Saudi Arabia’s energy minister refuted claims of wanting to kill the U.S. shale oil industry through low oil prices during an interview on FOXBusiness TV on Wednesday.
Saudi Arabia has good relations with its partners from the U.S. shale industry and wants them to prosper and not go out of business, Abdulaziz bin Salman Al Saud said.
When asked if lower oil prices aim to put the U.S. shale industry out of business, Al Saud rejected such allegations and said, "Never, I have friends, I have pals, we have good relationships with them […]”
The minister said that Saudi Arabia “wants to prosper with them”, and denied they ever engaged in such “a so-called zero-sum game.”
Low oil consumption, the rising supply glut around the world and weak crude prices due to the novel coronavirus (COVID-19) have caused a build-up in global oil stocks whose storage capacity is now more than 80% full.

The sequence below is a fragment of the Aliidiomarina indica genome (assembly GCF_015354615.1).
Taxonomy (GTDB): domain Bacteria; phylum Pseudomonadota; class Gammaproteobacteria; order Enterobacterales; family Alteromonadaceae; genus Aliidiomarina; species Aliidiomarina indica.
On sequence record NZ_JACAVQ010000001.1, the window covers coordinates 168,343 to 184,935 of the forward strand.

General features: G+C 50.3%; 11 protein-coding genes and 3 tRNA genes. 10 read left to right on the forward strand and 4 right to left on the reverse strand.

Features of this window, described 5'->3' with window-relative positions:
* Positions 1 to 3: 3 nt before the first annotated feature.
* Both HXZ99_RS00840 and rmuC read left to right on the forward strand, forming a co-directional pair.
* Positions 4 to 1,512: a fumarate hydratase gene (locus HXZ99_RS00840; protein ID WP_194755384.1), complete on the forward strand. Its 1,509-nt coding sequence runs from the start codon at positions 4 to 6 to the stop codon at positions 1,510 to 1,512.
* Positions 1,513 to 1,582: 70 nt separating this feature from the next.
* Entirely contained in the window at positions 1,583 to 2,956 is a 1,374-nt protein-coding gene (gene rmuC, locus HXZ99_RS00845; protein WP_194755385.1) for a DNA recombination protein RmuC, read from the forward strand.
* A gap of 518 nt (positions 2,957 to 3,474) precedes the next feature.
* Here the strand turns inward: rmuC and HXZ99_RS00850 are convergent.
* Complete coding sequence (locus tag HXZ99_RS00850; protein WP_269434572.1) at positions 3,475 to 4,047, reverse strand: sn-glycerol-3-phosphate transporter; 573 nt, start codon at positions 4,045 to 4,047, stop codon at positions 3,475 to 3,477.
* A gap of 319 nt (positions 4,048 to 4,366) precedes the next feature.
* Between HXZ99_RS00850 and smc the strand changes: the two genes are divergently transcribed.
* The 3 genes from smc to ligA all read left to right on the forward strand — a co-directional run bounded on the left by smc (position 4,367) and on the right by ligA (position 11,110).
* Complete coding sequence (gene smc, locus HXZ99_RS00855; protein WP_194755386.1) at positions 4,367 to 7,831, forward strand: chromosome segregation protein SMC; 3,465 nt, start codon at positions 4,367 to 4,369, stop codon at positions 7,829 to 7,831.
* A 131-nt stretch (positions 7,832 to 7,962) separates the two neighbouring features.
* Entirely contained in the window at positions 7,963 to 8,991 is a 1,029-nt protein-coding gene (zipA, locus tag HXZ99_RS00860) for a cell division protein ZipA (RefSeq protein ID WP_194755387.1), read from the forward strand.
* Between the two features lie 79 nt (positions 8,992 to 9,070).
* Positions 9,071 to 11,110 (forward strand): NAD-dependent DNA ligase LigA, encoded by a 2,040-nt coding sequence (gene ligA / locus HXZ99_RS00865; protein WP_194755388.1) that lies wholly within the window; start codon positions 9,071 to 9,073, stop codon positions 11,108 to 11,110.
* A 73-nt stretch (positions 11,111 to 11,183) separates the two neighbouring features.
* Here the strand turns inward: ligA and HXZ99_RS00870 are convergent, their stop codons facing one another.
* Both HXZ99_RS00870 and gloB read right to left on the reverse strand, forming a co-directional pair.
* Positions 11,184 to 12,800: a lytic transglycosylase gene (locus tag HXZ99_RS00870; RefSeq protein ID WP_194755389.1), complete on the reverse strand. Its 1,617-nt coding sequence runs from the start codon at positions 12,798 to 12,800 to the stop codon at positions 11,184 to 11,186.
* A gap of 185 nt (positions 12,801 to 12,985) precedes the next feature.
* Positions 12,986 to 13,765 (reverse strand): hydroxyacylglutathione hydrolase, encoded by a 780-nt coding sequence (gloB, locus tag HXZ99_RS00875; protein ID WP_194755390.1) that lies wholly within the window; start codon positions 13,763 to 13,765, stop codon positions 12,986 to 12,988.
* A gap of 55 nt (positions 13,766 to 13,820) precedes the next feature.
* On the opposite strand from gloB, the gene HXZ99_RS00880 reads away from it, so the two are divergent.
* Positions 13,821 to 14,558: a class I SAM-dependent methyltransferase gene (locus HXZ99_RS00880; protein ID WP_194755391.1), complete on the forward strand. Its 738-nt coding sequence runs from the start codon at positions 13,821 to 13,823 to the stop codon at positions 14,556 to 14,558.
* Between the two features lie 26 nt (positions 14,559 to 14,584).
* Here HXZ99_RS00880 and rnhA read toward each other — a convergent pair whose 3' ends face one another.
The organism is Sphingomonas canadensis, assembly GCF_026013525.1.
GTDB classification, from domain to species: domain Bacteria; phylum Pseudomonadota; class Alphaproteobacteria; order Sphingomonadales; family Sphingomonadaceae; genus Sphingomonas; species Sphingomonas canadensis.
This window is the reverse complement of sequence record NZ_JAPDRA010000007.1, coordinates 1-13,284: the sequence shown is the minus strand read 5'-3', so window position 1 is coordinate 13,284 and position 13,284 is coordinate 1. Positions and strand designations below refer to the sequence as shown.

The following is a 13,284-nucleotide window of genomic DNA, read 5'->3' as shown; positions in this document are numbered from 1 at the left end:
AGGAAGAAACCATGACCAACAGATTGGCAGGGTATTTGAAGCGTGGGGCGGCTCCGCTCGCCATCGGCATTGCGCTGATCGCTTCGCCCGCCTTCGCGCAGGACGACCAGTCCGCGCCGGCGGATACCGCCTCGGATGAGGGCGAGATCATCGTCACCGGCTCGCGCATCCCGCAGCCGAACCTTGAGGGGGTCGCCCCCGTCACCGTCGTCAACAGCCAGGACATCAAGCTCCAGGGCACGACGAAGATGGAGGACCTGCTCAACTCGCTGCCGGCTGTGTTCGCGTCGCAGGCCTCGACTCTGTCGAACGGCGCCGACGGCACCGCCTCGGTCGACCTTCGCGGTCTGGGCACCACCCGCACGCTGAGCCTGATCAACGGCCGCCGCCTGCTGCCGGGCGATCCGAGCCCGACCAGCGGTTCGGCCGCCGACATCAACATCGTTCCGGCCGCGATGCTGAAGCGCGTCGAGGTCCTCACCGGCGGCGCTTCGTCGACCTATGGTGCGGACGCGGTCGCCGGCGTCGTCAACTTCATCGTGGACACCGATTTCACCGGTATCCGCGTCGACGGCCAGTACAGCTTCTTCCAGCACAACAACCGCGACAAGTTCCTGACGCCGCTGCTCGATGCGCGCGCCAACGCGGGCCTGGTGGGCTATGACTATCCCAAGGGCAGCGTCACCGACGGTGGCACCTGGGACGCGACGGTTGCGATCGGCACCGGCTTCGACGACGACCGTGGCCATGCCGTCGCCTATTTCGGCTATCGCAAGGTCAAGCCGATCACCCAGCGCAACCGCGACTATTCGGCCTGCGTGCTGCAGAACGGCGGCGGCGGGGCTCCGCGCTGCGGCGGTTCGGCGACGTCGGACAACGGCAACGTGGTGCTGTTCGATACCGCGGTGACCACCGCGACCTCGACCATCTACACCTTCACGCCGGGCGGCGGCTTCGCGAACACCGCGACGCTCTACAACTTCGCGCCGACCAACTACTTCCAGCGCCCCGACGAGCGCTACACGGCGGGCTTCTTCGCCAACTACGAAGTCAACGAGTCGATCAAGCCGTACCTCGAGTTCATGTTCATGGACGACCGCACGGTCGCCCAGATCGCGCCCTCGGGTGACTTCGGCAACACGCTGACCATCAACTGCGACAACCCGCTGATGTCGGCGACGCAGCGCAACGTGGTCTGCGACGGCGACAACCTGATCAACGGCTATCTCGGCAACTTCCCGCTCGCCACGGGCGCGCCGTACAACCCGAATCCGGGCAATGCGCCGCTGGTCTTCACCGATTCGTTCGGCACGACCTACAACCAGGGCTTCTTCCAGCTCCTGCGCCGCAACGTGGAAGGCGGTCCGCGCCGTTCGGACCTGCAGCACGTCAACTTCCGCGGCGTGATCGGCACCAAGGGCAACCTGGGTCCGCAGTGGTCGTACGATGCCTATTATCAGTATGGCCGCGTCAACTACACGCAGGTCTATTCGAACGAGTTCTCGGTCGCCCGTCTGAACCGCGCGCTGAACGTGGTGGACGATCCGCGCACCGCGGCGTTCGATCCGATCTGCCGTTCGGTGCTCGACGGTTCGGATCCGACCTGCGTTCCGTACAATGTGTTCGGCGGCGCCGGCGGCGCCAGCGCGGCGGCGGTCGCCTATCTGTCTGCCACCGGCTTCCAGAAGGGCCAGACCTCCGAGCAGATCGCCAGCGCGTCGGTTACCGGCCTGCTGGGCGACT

Quarantine measures along with the decline in transportation and weak economic activities have decreased global oil demand by around 20 million barrels per day (bpd). To mitigate the negative impact of COVID-19, Saudi Arabia and Russia met on March 6 but failed to make deeper output cuts, which pushed crude prices on March 30 to their lowest levels since 2002.
Led by the two countries, the 23-member group, known as OPEC+, agreed on April 12 to curb their total output by 9.7 million bpd starting from May 1. However, the absence of cuts until then means oil companies and governments need to find solutions to the storage of produced crude.
By Sibel Morrow